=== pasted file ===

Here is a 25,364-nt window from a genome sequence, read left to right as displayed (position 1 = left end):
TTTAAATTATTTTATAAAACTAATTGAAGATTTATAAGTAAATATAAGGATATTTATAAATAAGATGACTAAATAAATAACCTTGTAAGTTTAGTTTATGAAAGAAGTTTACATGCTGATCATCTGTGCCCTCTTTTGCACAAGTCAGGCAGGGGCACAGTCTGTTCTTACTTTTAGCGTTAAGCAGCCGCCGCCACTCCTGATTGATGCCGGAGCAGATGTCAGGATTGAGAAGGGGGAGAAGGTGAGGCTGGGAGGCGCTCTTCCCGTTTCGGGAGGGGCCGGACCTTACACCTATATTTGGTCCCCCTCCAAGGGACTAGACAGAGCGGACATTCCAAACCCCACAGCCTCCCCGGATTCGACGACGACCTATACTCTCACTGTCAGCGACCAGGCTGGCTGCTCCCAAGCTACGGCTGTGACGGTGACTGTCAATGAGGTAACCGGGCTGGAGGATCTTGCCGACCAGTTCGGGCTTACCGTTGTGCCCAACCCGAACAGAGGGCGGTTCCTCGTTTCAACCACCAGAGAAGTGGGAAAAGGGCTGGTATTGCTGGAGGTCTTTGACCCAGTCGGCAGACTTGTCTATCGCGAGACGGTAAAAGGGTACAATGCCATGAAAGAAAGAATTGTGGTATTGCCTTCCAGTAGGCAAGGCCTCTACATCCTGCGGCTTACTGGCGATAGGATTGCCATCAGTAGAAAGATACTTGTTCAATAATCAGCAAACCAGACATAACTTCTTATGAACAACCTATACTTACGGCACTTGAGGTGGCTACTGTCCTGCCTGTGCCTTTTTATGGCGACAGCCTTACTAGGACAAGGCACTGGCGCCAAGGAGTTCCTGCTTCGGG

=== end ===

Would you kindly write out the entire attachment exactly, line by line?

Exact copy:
Here is a 25,364-nt window from a genome sequence, read left to right as displayed (position 1 = left end):
TTTAAATTATTTTATAAAACTAATTGAAGATTTATAAGTAAATATAAGGATATTTATAAATAAGATGACTAAATAAATAACCTTGTAAGTTTAGTTTATGAAAGAAGTTTACATGCTGATCATCTGTGCCCTCTTTTGCACAAGTCAGGCAGGGGCACAGTCTGTTCTTACTTTTAGCGTTAAGCAGCCGCCGCCACTCCTGATTGATGCCGGAGCAGATGTCAGGATTGAGAAGGGGGAGAAGGTGAGGCTGGGAGGCGCTCTTCCCGTTTCGGGAGGGGCCGGACCTTACACCTATATTTGGTCCCCCTCCAAGGGACTAGACAGAGCGGACATTCCAAACCCCACAGCCTCCCCGGATTCGACGACGACCTATACTCTCACTGTCAGCGACCAGGCTGGCTGCTCCCAAGCTACGGCTGTGACGGTGACTGTCAATGAGGTAACCGGGCTGGAGGATCTTGCCGACCAGTTCGGGCTTACCGTTGTGCCCAACCCGAACAGAGGGCGGTTCCTCGTTTCAACCACCAGAGAAGTGGGAAAAGGGCTGGTATTGCTGGAGGTCTTTGACCCAGTCGGCAGACTTGTCTATCGCGAGACGGTAAAAGGGTACAATGCCATGAAAGAAAGAATTGTGGTATTGCCTTCCAGTAGGCAAGGCCTCTACATCCTGCGGCTTACTGGCGATAGGATTGCCATCAGTAGAAAGATACTTGTTCAATAATCAGCAAACCAGACATAACTTCTTATGAACAACCTATACTTACGGCACTTGAGGTGGCTACTGTCCTGCCTGTGCCTTTTTATGGCGACAGCCTTACTAGGACAAGGCACTGGCGCCAAGGAGTTCCTGCTTCGGG